At-most-\$n\$-ary trees are rooted trees where each internal node has between 1 and \$n\$ children (inclusive). Two trees are considered identical only if the shapes exactly match without re-ordering each node's children. In other words, the left-to-right order of children matters.
For example, the following is an example of an at-most-ternary tree (each node is marked with its out-degree, the leaves being zeros):
2 / \ 1 2 | / \ 3 0 1 /|\ | 0 0 0 0
Note that a single-node tree is a valid at-most-\$n\$-ary tree for any value of \$n\$, since it has no internal nodes.
Write a function or program that, given a positive integer \$n\$ (1st input), maps a natural number (2nd input) to a unique at-most-\$n\$-ary tree. It must be a bijection; every tree must have a unique natural number that maps to the tree. Only the code going from a number to a tree is considered for scoring, but it is recommended to provide the opposite side to demonstrate that it is indeed a bijection.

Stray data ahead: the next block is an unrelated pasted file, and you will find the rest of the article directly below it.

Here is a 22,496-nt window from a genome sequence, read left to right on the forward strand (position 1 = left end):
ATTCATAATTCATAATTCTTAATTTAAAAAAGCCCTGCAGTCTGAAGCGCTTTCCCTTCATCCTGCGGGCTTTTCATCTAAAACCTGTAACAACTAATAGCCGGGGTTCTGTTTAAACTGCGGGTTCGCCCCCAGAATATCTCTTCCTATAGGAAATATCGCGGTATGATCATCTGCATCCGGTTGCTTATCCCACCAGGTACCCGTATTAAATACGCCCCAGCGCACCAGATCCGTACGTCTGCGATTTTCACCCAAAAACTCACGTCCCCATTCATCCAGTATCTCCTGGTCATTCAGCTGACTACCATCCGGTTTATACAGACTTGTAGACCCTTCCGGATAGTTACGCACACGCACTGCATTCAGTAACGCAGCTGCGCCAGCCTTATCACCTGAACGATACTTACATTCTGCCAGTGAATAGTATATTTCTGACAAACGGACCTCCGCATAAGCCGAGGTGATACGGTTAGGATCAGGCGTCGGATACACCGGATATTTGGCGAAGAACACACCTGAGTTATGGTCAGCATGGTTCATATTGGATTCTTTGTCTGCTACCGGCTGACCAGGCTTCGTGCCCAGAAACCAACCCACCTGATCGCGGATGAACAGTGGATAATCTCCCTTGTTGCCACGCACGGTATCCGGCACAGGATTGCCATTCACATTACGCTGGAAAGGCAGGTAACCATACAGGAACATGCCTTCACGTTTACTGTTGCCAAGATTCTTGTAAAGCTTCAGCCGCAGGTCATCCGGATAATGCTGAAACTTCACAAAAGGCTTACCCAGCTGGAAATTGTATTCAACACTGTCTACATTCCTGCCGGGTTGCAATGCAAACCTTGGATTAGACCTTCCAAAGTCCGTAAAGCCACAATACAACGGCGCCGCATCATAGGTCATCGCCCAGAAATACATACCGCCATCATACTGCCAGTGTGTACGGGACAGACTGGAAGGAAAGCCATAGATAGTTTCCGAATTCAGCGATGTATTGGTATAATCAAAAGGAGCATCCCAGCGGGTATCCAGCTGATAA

The output format for the tree is flexible (nested arrays, string/flat array representations including parentheses or prefix notation). You can also choose the "natural number" to start at 0 or 1.
Standard code-golf rules apply. The shortest code in bytes wins.